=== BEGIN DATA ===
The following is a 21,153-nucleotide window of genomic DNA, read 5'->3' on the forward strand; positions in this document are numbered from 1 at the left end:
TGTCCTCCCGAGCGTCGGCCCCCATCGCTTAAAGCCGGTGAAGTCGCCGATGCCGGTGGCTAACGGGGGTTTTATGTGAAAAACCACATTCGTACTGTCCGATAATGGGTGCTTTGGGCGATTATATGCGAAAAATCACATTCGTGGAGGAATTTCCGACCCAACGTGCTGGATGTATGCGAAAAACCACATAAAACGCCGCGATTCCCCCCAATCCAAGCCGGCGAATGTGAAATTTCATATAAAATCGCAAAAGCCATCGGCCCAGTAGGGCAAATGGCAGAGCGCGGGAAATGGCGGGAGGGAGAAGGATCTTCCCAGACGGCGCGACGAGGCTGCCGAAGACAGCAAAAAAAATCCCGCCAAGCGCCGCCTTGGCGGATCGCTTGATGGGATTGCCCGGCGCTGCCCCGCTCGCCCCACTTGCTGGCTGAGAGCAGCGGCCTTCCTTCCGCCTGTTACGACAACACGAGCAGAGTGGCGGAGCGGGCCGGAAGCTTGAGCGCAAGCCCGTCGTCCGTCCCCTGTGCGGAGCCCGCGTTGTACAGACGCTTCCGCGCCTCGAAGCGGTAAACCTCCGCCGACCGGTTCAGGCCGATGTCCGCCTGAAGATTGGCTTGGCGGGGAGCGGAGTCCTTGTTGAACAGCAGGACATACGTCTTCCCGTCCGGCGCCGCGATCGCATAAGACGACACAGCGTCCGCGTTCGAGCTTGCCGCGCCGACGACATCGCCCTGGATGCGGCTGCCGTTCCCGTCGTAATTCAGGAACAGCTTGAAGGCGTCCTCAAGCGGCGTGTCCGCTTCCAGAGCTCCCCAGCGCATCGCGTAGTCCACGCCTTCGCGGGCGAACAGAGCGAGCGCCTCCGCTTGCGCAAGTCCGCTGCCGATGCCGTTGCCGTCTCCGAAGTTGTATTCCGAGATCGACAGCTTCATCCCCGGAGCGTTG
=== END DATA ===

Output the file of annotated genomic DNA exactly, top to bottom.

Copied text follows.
The following is a 21,153-nucleotide window of genomic DNA, read 5'->3' on the forward strand; positions in this document are numbered from 1 at the left end:
TGTCCTCCCGAGCGTCGGCCCCCATCGCTTAAAGCCGGTGAAGTCGCCGATGCCGGTGGCTAACGGGGGTTTTATGTGAAAAACCACATTCGTACTGTCCGATAATGGGTGCTTTGGGCGATTATATGCGAAAAATCACATTCGTGGAGGAATTTCCGACCCAACGTGCTGGATGTATGCGAAAAACCACATAAAACGCCGCGATTCCCCCCAATCCAAGCCGGCGAATGTGAAATTTCATATAAAATCGCAAAAGCCATCGGCCCAGTAGGGCAAATGGCAGAGCGCGGGAAATGGCGGGAGGGAGAAGGATCTTCCCAGACGGCGCGACGAGGCTGCCGAAGACAGCAAAAAAAATCCCGCCAAGCGCCGCCTTGGCGGATCGCTTGATGGGATTGCCCGGCGCTGCCCCGCTCGCCCCACTTGCTGGCTGAGAGCAGCGGCCTTCCTTCCGCCTGTTACGACAACACGAGCAGAGTGGCGGAGCGGGCCGGAAGCTTGAGCGCAAGCCCGTCGTCCGTCCCCTGTGCGGAGCCCGCGTTGTACAGACGCTTCCGCGCCTCGAAGCGGTAAACCTCCGCCGACCGGTTCAGGCCGATGTCCGCCTGAAGATTGGCTTGGCGGGGAGCGGAGTCCTTGTTGAACAGCAGGACATACGTCTTCCCGTCCGGCGCCGCGATCGCATAAGACGACACAGCGTCCGCGTTCGAGCTTGCCGCGCCGACGACATCGCCCTGGATGCGGCTGCCGTTCCCGTCGTAATTCAGGAACAGCTTGAAGGCGTCCTCAAGCGGCGTGTCCGCTTCCAGAGCTCCCCAGCGCATCGCGTAGTCCACGCCTTCGCGGGCGAACAGAGCGAGCGCCTCCGCTTGCGCAAGTCCGCTGCCGATGCCGTTGCCGTCTCCGAAGTTGTATTCCGAGATCGACAGCTTCATCCCCGGAGCGTTG